a

In Error to the Circuit Court of the United States for the District of Kansas.

Alfred Ennis, for plaintiff in error.
W. H. Rossington, for defendant in error.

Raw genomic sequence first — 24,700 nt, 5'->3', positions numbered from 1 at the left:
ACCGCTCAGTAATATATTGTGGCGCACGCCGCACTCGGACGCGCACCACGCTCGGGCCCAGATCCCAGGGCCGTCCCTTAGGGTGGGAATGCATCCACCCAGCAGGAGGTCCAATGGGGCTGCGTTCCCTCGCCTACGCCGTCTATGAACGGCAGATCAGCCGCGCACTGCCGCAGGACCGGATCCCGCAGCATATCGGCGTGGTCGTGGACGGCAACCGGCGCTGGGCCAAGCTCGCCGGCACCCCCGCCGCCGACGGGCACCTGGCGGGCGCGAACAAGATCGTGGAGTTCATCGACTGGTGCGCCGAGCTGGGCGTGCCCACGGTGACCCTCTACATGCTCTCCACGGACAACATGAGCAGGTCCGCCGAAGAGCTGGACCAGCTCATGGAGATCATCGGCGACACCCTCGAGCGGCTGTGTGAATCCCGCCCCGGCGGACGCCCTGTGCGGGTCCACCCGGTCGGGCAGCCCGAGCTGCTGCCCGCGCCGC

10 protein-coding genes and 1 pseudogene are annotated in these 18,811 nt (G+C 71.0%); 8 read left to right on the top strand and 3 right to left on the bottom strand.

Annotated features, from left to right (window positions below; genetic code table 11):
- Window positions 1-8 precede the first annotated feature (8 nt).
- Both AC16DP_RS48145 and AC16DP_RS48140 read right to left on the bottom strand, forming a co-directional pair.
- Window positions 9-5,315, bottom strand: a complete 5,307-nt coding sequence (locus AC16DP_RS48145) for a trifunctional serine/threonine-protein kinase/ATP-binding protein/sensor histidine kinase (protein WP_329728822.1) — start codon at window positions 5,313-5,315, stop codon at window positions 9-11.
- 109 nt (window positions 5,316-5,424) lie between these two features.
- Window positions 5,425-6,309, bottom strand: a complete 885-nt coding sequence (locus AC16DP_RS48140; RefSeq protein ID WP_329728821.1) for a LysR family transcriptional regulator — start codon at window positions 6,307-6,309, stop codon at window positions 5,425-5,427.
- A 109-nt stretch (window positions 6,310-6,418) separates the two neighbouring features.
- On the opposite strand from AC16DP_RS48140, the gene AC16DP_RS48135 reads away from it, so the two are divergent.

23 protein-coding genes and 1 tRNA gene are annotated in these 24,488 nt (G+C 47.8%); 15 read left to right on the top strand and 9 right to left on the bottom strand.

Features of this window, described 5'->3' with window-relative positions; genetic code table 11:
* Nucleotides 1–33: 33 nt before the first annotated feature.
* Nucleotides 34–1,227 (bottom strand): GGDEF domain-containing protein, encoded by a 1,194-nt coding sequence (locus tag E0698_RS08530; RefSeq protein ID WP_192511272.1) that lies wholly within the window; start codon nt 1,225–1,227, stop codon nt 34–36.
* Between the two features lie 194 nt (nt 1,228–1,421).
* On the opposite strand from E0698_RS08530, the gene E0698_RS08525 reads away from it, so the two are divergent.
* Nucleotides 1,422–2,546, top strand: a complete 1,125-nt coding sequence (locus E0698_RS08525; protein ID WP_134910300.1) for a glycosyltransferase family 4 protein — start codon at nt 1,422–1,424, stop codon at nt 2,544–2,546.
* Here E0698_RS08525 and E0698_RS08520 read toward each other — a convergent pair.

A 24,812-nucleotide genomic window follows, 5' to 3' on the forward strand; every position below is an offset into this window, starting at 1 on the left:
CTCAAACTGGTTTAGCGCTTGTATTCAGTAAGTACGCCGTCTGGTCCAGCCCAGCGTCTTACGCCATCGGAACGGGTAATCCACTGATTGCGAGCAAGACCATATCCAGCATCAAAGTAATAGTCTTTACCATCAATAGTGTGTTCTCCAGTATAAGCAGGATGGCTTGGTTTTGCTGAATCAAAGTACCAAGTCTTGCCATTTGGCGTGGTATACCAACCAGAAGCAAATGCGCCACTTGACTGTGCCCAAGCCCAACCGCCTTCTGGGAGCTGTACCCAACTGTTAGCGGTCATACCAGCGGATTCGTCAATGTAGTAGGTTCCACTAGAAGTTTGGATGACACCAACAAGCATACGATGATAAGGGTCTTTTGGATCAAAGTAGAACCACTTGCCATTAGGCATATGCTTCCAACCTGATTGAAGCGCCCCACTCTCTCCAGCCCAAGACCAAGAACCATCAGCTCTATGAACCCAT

Matthews, J. • This was an action brought by the plaintiff in error to recover the amount of certain interest coupons attached to municipal bonds, which, it is alleged in the petition or complaint, were made, issued, and delivered by the defendant, a municipal corporation of Kansas, to aid in the construction of a railroad running within and through its corporate limits, under and in pursuance of an act of the legislature of the state of Kansas, entitled “An act to enable municipal townships to subscribe for stock in any railroad, and to provide for the payment of the same," approved February 25, 1870, under and in pursuance of an order of the board of county commissioners of the county of Cherokee, and under and in pursuance of a vote of more than three-fifths of the qualified voters of the township, voting at an election duly held therein for such purpose, being negotiable bonds payable to bearer. It is further alleged "that afterwards, to-wit, on December 15, A. D. 1871, each of the said bonds, with all the interest coupons thereto attached, was put upon the market and sold and delivered to bona fide purchasers for value, the same passing from hand to hand like other negotiable securities. That afterwards, to-wit, on April 11, A. D. 1872, each of the said bonds, with all the interest coupons thereto attached, was duly registered in the office of the auditor of the state of Kansas, according to law, and the fact that each of the said bonds was so registered was then and there, under the hand and official seal of the said auditor, in writing duly certified and indorsed upon each of the said bonds, a copy of which said certificate and indorsement is filed herewith, made part hereof, and marked Exhibit B.” It is also alleged that after the issuing and delivering of the said bonds, and before the maturity, either of the bonds or of any of the coupons sued upon, they were sold and delivered to the plaintiff for the price of 90 cents on the dollar thereof in cash.